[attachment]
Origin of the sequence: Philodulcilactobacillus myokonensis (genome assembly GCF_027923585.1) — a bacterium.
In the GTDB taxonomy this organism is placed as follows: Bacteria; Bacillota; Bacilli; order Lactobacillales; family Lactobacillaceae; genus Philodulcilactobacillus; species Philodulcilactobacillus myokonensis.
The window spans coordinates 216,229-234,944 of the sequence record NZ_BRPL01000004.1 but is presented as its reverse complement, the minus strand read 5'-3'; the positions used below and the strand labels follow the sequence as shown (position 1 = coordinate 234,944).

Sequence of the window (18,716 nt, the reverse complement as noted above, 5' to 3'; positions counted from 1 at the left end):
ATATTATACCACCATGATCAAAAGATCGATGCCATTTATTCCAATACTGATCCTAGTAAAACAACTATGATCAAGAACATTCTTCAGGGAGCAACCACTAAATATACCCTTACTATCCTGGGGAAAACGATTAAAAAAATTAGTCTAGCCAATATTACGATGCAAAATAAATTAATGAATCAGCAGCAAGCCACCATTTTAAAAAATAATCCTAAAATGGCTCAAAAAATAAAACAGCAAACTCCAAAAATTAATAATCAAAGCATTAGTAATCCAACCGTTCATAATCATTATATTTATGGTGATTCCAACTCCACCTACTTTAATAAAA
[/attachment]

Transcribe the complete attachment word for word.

Origin of the sequence: Philodulcilactobacillus myokonensis (genome assembly GCF_027923585.1) — a bacterium.
In the GTDB taxonomy this organism is placed as follows: Bacteria; Bacillota; Bacilli; order Lactobacillales; family Lactobacillaceae; genus Philodulcilactobacillus; species Philodulcilactobacillus myokonensis.
The window spans coordinates 216,229-234,944 of the sequence record NZ_BRPL01000004.1 but is presented as its reverse complement, the minus strand read 5'-3'; the positions used below and the strand labels follow the sequence as shown (position 1 = coordinate 234,944).

Sequence of the window (18,716 nt, the reverse complement as noted above, 5' to 3'; positions counted from 1 at the left end):
ATATTATACCACCATGATCAAAAGATCGATGCCATTTATTCCAATACTGATCCTAGTAAAACAACTATGATCAAGAACATTCTTCAGGGAGCAACCACTAAATATACCCTTACTATCCTGGGGAAAACGATTAAAAAAATTAGTCTAGCCAATATTACGATGCAAAATAAATTAATGAATCAGCAGCAAGCCACCATTTTAAAAAATAATCCTAAAATGGCTCAAAAAATAAAACAGCAAACTCCAAAAATTAATAATCAAAGCATTAGTAATCCAACCGTTCATAATCATTATATTTATGGTGATTCCAACTCCACCTACTTTAATAAAA